Cilantro de hoja Pequea (cilantro with little leaves) and cilantro are two Latin American words for cilantro (little cilantro).

Culantro (Eryngium foetidum) and cilantro (Coriandrum sativum) can be challenging to differentiate in Spanish.

Many people confuse the terms “cilantro,” “culantro,” and “recao,” which is another name for Eryngium foetidum.

Cilantro, also known as coentro in Portuguese, is used as a mirepoix in northern Brazil, along with culantro.

Cilantro and culantro are frequently combined in this region as cheiro-verde (green aroma), referring to the colour (green) and aroma (culantro).

Types Of Cilantro

The fresh leaves of coriander, cilantro (Coriandrum sativum), are native to southern Europe and Asia. In the 1500s, Spanish conquistadors transported the leafy herb to Mexico and, soon after, to the United States.

Cilantro, often known as Chinese or Mexican parsley, is popular in Mexican and Tex-Mex cooking and Asian cuisine.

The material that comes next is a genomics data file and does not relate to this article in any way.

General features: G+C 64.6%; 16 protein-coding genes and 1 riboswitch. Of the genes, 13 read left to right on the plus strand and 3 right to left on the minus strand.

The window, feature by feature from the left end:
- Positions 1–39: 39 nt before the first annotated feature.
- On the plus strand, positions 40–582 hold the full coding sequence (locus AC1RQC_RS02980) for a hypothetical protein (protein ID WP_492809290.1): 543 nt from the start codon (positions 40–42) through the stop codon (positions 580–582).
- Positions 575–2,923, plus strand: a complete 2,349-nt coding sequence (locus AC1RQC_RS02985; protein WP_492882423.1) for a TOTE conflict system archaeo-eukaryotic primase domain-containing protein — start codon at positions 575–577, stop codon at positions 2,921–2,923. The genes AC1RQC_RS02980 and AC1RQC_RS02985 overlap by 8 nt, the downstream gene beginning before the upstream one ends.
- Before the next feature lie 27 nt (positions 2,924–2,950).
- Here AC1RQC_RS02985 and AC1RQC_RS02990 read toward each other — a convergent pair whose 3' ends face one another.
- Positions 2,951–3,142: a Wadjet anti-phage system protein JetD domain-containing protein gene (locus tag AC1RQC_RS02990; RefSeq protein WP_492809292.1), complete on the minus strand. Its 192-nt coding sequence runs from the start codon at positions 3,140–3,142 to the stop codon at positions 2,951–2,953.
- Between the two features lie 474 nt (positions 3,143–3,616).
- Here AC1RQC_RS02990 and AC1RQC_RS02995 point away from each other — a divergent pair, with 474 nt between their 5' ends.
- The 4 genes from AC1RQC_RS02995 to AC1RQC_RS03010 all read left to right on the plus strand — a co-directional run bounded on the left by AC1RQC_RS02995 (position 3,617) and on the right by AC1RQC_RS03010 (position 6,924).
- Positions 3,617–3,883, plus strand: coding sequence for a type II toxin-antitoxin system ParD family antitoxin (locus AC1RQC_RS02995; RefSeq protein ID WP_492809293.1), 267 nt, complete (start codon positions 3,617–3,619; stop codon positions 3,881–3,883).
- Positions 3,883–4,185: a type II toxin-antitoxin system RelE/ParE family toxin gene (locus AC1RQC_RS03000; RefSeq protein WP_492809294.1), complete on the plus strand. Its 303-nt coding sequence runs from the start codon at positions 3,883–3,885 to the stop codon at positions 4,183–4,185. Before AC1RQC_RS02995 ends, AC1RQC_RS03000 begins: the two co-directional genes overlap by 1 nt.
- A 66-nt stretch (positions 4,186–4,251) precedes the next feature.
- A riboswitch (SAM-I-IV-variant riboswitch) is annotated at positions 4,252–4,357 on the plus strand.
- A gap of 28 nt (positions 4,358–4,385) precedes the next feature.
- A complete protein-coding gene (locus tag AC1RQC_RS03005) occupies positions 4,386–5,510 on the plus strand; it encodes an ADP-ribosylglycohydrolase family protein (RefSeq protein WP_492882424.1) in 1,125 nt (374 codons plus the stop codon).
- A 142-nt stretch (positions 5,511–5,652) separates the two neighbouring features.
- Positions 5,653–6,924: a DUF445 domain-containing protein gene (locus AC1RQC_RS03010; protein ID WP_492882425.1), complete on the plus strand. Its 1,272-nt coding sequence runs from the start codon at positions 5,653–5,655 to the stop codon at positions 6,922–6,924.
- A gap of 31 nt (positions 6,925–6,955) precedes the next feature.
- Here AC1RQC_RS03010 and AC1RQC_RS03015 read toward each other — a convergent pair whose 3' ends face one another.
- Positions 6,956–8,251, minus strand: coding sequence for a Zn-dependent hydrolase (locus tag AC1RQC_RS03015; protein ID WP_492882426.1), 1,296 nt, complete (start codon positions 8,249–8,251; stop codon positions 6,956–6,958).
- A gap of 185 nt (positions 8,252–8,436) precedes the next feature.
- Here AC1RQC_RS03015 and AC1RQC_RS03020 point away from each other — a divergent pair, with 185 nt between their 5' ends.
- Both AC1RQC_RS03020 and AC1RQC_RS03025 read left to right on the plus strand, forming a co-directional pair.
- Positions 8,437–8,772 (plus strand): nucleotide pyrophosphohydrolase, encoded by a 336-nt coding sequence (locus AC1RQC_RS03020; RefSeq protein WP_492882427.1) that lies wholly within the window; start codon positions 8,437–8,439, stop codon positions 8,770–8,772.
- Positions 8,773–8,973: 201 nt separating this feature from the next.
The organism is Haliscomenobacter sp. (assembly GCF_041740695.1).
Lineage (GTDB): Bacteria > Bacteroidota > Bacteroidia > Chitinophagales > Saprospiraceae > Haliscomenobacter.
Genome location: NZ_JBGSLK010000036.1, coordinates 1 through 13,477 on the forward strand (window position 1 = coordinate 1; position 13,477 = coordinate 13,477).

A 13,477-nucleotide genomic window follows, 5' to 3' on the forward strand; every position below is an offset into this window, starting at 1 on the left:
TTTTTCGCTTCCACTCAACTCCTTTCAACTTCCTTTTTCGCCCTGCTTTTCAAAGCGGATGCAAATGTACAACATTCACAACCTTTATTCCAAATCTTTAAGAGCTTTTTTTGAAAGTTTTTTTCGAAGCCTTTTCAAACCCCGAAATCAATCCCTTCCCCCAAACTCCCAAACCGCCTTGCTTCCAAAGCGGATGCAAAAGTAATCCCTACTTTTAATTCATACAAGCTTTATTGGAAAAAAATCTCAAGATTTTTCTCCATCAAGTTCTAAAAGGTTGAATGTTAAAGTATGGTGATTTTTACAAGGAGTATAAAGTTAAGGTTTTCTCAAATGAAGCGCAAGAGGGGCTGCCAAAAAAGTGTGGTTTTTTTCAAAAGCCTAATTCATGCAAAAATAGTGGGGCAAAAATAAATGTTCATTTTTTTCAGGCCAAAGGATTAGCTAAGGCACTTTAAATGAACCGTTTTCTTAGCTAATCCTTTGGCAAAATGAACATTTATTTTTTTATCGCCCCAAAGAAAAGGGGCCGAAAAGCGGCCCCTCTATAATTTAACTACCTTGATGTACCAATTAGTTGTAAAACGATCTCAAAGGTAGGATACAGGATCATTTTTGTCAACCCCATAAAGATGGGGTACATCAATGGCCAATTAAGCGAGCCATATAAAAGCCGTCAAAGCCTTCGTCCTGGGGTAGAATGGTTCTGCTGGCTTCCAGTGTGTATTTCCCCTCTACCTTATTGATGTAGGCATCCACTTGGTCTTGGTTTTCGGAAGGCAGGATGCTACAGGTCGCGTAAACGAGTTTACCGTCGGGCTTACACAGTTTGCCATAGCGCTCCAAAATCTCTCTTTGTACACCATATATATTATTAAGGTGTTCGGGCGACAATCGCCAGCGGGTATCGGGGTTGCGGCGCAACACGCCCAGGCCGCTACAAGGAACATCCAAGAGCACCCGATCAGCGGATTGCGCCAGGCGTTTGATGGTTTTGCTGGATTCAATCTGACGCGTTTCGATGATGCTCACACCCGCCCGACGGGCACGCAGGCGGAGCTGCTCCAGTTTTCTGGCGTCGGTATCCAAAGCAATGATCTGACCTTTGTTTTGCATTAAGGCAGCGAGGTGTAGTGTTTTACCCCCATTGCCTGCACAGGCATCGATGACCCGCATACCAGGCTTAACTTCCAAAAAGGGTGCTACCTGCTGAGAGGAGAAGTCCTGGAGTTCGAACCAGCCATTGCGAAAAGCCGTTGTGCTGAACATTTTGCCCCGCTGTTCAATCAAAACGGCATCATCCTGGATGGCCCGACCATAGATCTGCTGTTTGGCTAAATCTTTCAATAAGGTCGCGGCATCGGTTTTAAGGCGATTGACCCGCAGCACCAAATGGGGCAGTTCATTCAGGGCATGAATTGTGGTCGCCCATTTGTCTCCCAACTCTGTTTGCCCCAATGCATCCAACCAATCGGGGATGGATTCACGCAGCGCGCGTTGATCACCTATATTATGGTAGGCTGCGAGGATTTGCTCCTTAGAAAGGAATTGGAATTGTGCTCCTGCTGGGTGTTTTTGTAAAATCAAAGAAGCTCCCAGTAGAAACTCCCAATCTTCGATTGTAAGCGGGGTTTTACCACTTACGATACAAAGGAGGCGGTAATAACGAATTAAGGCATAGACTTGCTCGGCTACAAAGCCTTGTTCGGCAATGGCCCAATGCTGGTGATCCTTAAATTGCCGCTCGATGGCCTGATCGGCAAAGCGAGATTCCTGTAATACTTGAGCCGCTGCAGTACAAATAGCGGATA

Leisure, Slo Bolt, Caribe, California Long-Standing, Jantar, Santos, Terra, Costa Rica, Lemon, Delfino, and Moroccan are just a few cilantro varieties available.

Jantar and Santos are “bolt-resistant” cultivars, meaning they won't flower if the weather gets too hot.


1. Culantro

Culantro, known as spiny coriander, is used in various Caribbean and Asian recipes. Culantro can be substituted for leaf cilantro, and if you cultivate it yourself, remember that it prefers moist soil and enough shade.

Look for this cilantro variety in the “ethnic” or “global” sections of the shop if you can find it. The plant features long-leafed lettuce-like leaves and blue flowers at one point.

Culantro can reach a height of one foot and have leaves two inches wide when completely mature.

One of the fascinating aspects of this plant is that it may be used to flavour food and for medical purposes.

When used in cooking, it has a powerful aroma and flavour, and when used medicinally, it has good analgesic and anti-inflammatory qualities.